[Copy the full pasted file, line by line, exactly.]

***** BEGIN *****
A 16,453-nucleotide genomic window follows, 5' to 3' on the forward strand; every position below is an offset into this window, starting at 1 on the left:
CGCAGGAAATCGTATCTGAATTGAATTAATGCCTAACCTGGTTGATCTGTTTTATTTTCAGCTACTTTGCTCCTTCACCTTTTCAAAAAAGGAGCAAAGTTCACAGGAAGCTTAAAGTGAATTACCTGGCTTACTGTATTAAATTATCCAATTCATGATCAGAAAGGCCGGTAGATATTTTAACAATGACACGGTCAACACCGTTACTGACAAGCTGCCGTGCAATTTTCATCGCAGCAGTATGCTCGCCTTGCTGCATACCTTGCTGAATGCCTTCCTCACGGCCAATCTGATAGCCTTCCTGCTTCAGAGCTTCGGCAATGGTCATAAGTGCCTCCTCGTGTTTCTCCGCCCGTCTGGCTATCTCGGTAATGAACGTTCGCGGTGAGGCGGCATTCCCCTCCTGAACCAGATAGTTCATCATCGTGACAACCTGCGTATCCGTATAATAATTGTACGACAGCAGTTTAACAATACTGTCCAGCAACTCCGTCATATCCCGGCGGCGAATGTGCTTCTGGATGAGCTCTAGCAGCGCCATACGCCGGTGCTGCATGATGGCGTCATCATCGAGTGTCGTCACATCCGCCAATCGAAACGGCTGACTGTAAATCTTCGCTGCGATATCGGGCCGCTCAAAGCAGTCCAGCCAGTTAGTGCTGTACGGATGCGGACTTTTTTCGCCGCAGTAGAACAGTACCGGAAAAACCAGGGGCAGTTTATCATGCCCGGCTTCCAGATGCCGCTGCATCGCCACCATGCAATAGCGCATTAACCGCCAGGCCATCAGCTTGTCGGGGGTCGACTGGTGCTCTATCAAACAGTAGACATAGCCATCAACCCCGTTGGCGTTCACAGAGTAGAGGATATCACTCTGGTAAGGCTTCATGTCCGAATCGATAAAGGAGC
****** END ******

A 16,453-nucleotide genomic window follows, 5' to 3' on the forward strand; every position below is an offset into this window, starting at 1 on the left:
CGCAGGAAATCGTATCTGAATTGAATTAATGCCTAACCTGGTTGATCTGTTTTATTTTCAGCTACTTTGCTCCTTCACCTTTTCAAAAAAGGAGCAAAGTTCACAGGAAGCTTAAAGTGAATTACCTGGCTTACTGTATTAAATTATCCAATTCATGATCAGAAAGGCCGGTAGATATTTTAACAATGACACGGTCAACACCGTTACTGACAAGCTGCCGTGCAATTTTCATCGCAGCAGTATGCTCGCCTTGCTGCATACCTTGCTGAATGCCTTCCTCACGGCCAATCTGATAGCCTTCCTGCTTCAGAGCTTCGGCAATGGTCATAAGTGCCTCCTCGTGTTTCTCCGCCCGTCTGGCTATCTCGGTAATGAACGTTCGCGGTGAGGCGGCATTCCCCTCCTGAACCAGATAGTTCATCATCGTGACAACCTGCGTATCCGTATAATAATTGTACGACAGCAGTTTAACAATACTGTCCAGCAACTCCGTCATATCCCGGCGGCGAATGTGCTTCTGGATGAGCTCTAGCAGCGCCATACGCCGGTGCTGCATGATGGCGTCATCATCGAGTGTCGTCACATCCGCCAATCGAAACGGCTGACTGTAAATCTTCGCTGCGATATCGGGCCGCTCAAAGCAGTCCAGCCAGTTAGTGCTGTACGGATGCGGACTTTTTTCGCCGCAGTAGAACAGTACCGGAAAAACCAGGGGCAGTTTATCATGCCCGGCTTCCAGATGCCGCTGCATCGCCACCATGCAATAGCGCATTAACCGCCAGGCCATCAGCTTGTCGGGGGTCGACTGGTGCTCTATCAAACAGTAGACATAGCCATCAACCCCGTTGGCGTTCACAGAGTAGAGGATATCACTCTGGTAAGGCTTCATGTCCGAATCGATAAAGGAGC